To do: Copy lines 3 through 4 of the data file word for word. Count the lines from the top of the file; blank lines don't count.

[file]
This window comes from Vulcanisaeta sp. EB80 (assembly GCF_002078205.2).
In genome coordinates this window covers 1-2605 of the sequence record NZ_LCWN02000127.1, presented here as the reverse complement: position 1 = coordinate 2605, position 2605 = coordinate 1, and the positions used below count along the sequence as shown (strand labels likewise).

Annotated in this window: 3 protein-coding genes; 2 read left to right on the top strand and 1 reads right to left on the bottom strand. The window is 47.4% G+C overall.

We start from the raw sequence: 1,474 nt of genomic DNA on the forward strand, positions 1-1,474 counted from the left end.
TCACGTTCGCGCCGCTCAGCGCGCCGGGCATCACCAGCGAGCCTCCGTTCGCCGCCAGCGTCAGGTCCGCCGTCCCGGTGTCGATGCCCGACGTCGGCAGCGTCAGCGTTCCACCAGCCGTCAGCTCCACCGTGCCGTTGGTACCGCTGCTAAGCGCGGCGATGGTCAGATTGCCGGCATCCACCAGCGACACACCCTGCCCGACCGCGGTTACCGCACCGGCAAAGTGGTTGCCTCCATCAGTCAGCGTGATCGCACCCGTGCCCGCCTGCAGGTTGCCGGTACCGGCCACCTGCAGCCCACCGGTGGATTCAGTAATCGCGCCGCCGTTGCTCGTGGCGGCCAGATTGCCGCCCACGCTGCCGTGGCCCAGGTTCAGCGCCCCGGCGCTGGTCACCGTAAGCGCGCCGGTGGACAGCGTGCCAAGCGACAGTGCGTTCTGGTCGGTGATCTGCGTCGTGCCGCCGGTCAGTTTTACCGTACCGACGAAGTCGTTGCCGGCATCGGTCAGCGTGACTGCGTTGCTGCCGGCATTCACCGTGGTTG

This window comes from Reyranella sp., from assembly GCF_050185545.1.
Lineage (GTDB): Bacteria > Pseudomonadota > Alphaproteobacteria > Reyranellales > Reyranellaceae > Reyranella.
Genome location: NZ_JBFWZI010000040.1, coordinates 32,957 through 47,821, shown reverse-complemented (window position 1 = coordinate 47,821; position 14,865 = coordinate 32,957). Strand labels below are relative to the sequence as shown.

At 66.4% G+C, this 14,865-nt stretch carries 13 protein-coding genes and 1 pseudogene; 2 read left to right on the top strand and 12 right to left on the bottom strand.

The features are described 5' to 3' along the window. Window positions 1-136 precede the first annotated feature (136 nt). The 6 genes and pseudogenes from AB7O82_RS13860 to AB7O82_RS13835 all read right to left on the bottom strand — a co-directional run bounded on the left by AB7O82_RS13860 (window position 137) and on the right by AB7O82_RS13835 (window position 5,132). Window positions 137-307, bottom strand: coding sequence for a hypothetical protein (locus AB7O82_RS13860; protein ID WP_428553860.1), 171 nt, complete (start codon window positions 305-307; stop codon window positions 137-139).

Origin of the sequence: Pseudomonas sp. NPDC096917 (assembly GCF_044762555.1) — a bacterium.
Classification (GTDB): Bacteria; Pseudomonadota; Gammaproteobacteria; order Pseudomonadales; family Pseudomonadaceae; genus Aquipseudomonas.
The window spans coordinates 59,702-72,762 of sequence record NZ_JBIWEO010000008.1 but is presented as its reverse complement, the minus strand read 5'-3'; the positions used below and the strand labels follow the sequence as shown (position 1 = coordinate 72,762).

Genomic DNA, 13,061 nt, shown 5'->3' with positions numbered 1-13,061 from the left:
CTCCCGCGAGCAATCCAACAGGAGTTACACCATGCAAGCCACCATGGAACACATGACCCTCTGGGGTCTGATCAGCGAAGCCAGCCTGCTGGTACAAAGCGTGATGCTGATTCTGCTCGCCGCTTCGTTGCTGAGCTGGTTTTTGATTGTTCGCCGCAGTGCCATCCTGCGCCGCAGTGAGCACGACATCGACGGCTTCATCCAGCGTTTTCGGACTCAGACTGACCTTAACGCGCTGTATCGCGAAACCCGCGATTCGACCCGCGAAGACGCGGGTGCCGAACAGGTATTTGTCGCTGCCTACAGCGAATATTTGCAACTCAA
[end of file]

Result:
Annotated in this window: 3 protein-coding genes; 2 read left to right on the top strand and 1 reads right to left on the bottom strand. The window is 47.4% G+C overall.

We start from the raw sequence: 1,474 nt of genomic DNA on the forward strand, positions 1-1,474 counted from the left end.